GSM-noise "buzz" issue

Joerg Reisenweber joerg at
Wed Sep 17 17:27:39 CEST 2008

Am Mi  17. September 2008 schrieb Andy Green:
> Somebody in the thread at some point said:
> | Actually Andy explained the pin3/pin5 issue.
> | From what I understand, with removed receptacle and 3-5 short, your buzz
> | actually vanished, no? That's good news.
> |
> | For the suggested rework, that's exactly why I bought a Dremel couple
> of days
> | ago ;-)
> | You described my plans to the smallest detail.
> |
> | Contrary to Andy I don't hope for eventual enlightenment somewhere in
> future.
> | Especially since no one than me is examining the whole issue, and I'm
> sure
> | there *is* *no* other way for existing devices.
> | If you got the fox on the farm, you don't investigate how it's actually
> | killing the chicken, rather you simply fix the hole in the fence.
> Our incomplete understanding does not lead to a solution for headset mic
> buzz nor any security about future designs.
You're sure about that?

> One way or another we need 
> to penetrate those mysteries a bit deeper up to WM8753.

If anybody thinks he needs to learn why it's bad to route RF into a can that's 
designed to keep RF outside, go ahead! Those cans are used *because* not even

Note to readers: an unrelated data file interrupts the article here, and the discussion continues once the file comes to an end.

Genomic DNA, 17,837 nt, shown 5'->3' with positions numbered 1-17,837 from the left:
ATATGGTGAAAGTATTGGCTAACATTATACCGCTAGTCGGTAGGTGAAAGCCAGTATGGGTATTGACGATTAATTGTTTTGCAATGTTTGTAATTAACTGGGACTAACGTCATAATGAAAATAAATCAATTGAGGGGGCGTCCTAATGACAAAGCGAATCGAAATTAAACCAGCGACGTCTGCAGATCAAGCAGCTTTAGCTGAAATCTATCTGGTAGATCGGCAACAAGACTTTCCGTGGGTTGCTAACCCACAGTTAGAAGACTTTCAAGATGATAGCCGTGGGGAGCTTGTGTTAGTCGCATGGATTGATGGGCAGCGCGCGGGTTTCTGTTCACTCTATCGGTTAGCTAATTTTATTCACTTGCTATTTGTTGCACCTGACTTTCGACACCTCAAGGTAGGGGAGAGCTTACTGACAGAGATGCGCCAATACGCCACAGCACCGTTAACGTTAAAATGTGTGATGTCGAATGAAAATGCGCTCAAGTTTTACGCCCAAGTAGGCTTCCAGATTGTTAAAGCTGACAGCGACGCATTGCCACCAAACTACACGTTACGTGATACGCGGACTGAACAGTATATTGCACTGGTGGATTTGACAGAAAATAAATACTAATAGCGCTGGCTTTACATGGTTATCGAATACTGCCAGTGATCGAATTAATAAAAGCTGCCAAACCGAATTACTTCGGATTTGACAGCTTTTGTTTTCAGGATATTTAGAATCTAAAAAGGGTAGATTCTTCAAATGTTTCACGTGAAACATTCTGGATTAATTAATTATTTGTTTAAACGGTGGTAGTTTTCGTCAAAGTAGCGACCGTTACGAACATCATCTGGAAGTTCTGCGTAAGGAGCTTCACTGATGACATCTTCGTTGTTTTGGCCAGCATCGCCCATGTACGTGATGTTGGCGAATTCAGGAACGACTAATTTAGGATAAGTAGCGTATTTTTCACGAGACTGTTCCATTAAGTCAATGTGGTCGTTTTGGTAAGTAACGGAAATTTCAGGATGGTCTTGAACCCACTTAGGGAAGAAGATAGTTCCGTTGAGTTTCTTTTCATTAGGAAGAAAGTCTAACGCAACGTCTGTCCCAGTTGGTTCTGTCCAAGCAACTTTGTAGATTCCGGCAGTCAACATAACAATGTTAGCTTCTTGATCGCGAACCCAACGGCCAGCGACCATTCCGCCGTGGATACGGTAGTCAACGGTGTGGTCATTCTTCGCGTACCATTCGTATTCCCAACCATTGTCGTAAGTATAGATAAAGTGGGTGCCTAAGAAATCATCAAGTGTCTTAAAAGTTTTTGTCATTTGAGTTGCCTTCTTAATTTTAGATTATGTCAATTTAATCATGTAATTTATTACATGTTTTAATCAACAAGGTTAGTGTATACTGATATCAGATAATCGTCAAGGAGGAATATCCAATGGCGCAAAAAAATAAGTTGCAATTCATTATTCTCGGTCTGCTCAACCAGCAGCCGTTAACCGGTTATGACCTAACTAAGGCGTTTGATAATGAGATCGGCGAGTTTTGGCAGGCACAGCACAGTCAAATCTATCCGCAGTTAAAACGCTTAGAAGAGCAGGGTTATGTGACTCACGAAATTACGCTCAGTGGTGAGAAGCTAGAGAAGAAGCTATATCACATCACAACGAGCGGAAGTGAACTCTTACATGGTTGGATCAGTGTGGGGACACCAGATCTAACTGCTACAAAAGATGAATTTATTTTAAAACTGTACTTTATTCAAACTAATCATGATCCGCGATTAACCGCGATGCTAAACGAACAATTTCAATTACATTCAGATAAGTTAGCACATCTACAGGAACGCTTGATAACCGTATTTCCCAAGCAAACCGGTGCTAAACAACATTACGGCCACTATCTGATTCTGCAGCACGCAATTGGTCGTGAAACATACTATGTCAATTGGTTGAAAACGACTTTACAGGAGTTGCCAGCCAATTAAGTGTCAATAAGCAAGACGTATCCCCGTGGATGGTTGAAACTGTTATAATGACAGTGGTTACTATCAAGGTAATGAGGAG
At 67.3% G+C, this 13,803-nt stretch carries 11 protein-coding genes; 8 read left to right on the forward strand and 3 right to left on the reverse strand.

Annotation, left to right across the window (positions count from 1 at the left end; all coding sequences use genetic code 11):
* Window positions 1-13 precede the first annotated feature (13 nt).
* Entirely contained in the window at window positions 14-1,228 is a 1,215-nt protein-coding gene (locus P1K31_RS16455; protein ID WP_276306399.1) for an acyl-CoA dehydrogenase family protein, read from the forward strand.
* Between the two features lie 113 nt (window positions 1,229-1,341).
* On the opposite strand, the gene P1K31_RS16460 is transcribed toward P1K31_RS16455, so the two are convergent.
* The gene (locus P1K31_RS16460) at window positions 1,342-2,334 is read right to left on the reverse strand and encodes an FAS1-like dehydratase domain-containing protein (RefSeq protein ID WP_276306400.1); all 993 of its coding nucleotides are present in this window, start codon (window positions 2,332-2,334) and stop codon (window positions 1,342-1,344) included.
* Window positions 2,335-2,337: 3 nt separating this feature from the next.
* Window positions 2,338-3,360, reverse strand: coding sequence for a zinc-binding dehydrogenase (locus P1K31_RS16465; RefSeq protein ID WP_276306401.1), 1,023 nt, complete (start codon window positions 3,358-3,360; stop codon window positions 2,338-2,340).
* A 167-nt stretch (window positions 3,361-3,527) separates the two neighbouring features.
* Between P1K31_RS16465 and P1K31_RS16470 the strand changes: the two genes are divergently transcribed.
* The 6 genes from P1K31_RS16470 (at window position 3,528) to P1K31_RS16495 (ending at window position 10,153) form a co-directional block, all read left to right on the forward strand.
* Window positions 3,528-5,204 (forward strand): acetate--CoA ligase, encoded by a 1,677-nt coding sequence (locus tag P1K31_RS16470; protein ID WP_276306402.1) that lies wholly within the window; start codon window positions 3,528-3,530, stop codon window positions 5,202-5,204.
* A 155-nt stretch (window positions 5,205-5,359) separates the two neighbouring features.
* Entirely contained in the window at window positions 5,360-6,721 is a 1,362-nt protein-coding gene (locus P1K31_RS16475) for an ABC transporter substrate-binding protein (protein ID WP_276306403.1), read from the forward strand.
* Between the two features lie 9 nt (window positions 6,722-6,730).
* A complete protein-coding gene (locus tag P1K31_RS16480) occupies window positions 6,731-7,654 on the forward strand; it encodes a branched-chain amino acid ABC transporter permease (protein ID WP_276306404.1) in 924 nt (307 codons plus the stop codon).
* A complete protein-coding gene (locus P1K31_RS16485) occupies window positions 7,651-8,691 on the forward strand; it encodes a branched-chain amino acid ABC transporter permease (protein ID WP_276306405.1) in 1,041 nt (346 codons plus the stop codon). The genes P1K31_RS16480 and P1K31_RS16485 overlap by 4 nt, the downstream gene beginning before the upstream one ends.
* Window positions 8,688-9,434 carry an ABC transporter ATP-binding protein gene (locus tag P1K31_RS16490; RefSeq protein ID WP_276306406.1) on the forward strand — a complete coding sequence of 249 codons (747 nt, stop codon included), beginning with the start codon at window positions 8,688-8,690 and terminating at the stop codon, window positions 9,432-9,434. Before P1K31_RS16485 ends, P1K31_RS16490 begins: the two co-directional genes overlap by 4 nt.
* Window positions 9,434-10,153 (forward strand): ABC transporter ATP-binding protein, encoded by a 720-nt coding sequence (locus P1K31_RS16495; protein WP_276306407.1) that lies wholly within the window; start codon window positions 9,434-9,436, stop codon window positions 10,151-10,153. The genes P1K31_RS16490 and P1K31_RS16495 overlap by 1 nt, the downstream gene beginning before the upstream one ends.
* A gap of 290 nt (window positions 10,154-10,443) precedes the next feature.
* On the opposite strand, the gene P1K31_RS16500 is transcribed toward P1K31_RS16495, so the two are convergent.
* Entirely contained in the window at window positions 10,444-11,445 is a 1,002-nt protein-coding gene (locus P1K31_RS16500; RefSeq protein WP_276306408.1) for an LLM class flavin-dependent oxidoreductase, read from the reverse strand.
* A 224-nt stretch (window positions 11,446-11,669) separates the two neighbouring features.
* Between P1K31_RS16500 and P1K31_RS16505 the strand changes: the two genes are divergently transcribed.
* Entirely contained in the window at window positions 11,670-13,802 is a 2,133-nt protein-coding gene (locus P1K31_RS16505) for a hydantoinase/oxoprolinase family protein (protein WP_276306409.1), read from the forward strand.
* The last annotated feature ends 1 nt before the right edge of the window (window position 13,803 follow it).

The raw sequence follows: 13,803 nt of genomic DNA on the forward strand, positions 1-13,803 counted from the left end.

the chip designers can predict what will happen when their chip is flooded 
with 1800MHz. If they could, they could change chip design in a way we 
wouldn't need cans anymore ;-)
Basically it's always the same problem: RF hits a non-linear component (like 
crystal-detector back in ~1900, or any P-N-zone [aka diode] in a 2- or 3-pole 
(chip-)component nowadays), and there it gets rectified and 
introduces "DC"-current (actually audio-frequency LF-current) in parts of the 
circuit where we absolutely don't want to see it. You can't do anything else 
than just stop RF *before* it reaches this critical point. Typical points to 
stop RF are entrance of external "antennae" (=short or long unshielded wires) 
to PCB, and **entrance of traces into can**.

We don't want to learn how to make RF "behave" inside a can, simply because 
we'll never win. RF is a beast, mostly you just can't tell what it will do 
until you actually tried.

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